Lecture Note
University
Massachusetts Institute of TechnologyCourse
Multivariable CalculusPages
4
Academic year
2022
Sporkz
Views
81
The geometry of linear approximation ● A linear approximation of a function is a polynomial that passes through the sample points and has the same slope at each of them. ● The linear approximation of a function is often used in statistics; many statistical methods assume that the data are generated by some underlying model, and thelinear approximation provides an alternative expression for the model's predictions. Let’s go through it. So we take the x derivative of that. If we plug in x=1 and y=1, the equation becomes negative 4. If y is the function of x and we take the derivative of y with respect to x, we obtain 2y.When we plug in 1 for x and 1 for y, we get 2. One can then write the linear approximation to this function as the value of the functiontimes its derivative multiplying by delta x. In this box, there is a negative 4. And then, the derivative of y with respect to x multipliedby delta y, which equals 2. Now what is the other way to write it?
The change in x is delta x. So let's make a little image here. So here's the point (1, comma1), and I take another point (x, comma y) near (1, comma 1). Delta x is the change in x, or x minus 1. The change in y is delta y, which is y minus 1. Then I can substitute this expression into the equation for delta x and delta y. The function f(x, y) = -1 + 4x - 4y + 2 delta y is illustrated in the graph below. We can group the terms of this equation to make it look like a times x plus a number oftimes y plus a number. And the only place that x's can come from is here, so we have a negative 4x. The y's can be derived from one source, which is here, so we have plus 2y. And then there are several places from which the constant can be obtained. From here,we see a negative 1 and from there a plus 4. From there is a minus 2. If these numbersare added together, we get a total of 1. The linear approximation written the other way is negative 4x plus 2y plus 1. Here’s a visual representation of the functions that we just did, and then you’ll understandwhy we have two different ways to do them.
Here is a picture of the level curves of this complicated function y squared minus x cubedminus x. Here is the point (1, 1). At that point, you can see that we are on the level curve of heightminus 1— these matches. This is a complicated function, so we would not be able to draw it by hand, but this is whatit looks like. And as you may remember, the image starts to look simpler if you zoom in on it. Now, as we see in this figure, the x and y variables are going between 0 and 2. But if wezoom in around the point (1, 1), we get a second picture. The function is the same, but we have changed the domain of the function by taking asmaller box and blowing it up. Now the level curves are much simpler to see and they look like almost parallel straightlines. This is a picture that we could hope to draw by hand by understanding linearapproximation.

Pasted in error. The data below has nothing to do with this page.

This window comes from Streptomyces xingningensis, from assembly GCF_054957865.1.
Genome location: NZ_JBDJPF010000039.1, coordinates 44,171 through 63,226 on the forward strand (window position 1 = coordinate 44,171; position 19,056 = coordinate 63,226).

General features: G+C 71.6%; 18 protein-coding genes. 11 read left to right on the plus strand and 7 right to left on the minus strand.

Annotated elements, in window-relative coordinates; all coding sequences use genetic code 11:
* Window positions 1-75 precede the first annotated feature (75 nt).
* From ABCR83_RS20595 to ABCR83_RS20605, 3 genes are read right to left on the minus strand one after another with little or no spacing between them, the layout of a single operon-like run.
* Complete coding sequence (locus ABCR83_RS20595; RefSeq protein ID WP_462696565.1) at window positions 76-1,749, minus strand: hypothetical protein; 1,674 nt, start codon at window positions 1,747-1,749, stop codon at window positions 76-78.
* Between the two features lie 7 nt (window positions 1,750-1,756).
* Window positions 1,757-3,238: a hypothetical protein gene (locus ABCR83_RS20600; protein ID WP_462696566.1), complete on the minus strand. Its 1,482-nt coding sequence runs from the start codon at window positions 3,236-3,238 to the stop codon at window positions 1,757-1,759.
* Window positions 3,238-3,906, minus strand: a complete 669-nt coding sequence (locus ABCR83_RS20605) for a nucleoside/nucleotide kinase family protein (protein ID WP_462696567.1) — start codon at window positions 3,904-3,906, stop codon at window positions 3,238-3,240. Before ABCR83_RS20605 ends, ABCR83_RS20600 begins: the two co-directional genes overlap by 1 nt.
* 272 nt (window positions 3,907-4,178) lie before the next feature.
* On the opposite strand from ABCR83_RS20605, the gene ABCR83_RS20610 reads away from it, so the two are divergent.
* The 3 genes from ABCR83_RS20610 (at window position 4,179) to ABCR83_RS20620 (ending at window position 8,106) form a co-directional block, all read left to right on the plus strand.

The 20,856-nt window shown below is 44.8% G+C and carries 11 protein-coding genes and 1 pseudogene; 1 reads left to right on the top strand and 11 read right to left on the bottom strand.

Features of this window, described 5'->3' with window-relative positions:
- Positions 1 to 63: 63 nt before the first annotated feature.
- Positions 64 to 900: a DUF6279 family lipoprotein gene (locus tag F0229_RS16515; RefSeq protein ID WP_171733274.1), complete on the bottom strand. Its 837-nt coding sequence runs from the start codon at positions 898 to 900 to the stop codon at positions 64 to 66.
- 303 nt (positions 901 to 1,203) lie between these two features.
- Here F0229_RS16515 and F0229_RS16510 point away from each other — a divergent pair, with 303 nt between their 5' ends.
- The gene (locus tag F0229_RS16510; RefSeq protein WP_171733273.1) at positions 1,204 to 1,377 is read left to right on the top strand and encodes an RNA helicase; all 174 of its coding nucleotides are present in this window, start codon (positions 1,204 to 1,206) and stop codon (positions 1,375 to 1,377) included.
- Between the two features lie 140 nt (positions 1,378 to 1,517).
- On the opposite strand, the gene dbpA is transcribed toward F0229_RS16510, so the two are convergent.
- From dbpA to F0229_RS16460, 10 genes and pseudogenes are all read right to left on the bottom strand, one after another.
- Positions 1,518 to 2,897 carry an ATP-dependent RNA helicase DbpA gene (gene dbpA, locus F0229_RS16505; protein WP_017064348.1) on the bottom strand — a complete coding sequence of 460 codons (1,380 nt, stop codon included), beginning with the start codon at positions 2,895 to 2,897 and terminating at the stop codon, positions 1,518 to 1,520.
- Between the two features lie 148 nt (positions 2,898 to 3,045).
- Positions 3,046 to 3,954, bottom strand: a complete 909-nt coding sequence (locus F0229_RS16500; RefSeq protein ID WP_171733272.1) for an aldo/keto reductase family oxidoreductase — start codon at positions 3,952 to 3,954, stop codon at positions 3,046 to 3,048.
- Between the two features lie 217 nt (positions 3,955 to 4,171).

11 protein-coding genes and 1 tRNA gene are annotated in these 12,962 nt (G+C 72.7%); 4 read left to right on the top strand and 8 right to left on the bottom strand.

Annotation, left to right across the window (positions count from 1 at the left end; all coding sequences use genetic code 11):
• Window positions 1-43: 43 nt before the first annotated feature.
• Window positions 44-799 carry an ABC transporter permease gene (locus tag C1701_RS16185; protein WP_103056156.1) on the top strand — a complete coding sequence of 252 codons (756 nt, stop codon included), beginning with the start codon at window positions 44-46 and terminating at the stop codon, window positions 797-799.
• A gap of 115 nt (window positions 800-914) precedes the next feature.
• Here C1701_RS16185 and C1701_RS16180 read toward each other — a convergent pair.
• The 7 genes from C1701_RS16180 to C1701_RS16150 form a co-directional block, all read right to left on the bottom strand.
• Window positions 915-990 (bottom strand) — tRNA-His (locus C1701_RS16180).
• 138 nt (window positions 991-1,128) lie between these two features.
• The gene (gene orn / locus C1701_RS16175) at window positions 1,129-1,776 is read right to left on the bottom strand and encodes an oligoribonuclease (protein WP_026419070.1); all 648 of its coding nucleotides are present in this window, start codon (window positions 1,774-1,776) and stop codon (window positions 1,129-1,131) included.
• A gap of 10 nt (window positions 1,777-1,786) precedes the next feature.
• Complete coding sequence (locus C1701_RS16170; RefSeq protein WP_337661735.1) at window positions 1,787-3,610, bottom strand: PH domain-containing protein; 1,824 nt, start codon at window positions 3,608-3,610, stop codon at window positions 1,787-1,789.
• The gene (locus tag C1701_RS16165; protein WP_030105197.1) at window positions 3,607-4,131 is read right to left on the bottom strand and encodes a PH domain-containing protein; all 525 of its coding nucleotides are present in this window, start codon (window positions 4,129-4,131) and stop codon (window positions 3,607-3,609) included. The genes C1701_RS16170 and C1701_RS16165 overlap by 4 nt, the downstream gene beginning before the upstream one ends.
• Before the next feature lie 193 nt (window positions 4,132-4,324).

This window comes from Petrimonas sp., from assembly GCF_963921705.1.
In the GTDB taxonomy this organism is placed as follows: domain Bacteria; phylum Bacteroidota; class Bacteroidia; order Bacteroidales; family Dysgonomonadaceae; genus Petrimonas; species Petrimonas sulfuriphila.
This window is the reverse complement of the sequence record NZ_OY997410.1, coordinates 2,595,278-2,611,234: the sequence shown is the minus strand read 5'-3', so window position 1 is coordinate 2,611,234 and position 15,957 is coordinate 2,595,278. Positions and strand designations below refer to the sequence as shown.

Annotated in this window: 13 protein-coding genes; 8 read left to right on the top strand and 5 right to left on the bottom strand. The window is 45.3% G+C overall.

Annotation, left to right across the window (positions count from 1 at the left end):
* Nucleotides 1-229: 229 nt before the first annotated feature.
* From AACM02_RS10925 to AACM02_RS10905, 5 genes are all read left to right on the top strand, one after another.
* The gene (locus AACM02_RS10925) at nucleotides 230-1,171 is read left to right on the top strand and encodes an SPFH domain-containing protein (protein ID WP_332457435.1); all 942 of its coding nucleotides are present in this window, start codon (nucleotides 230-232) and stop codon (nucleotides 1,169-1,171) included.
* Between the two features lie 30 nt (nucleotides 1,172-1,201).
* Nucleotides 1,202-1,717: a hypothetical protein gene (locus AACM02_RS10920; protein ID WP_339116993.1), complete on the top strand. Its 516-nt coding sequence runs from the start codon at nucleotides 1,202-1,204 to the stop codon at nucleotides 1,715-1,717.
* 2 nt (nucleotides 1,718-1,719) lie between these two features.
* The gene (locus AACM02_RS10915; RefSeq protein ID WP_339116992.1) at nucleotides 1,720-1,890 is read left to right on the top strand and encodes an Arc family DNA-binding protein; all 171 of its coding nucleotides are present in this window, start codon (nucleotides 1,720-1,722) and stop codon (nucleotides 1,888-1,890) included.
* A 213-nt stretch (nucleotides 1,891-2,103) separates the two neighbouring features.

The linear approximation tells us that the original function f and the linear approximationare very close to each other as long as we look on a little box around (1, 1). Let us make this clear by moving this slide over and over here. The function f, shown in the middle of the box, is the actual function. The level curves ofthe linear approximation are drawn on the right side of the box. They look almost like theymatch each other. Now, here is an explanation why there are these two different ways of writing it. Do not think these are completely different things. They are still the same formula. Delta xis x minus 1, and delta y is y minus 1. And then these are the same. However, why wouldyou want to write it that way? One more example for you. Suppose you want to make a similar picture at home. First, you need to type intoMathematica the formula for the linear approximation. When given a function of x and y,Mathematica produces very nice graphs of these level curves. But if you input this into the computer, it won't know what you mean. Thus, one must writethe function as a function of x and y so that the computer can draw its level curves. There is a deeper lesson to be learned from this quantization problem. The approximationof the function as a linear combination of its poles is actually a whole function. The function is its own derivative of x and y, and it's a good approximation of the originalfunction. This is it. Next coming up is understanding functions Ax plus By plus C. And the idea is that since we understand linear approximation, we can use this knowledgeto figure out stuff about f(x, y) as long as we're in a little box where the linearapproximation remains valid.
The Geometry of Linear Approximation
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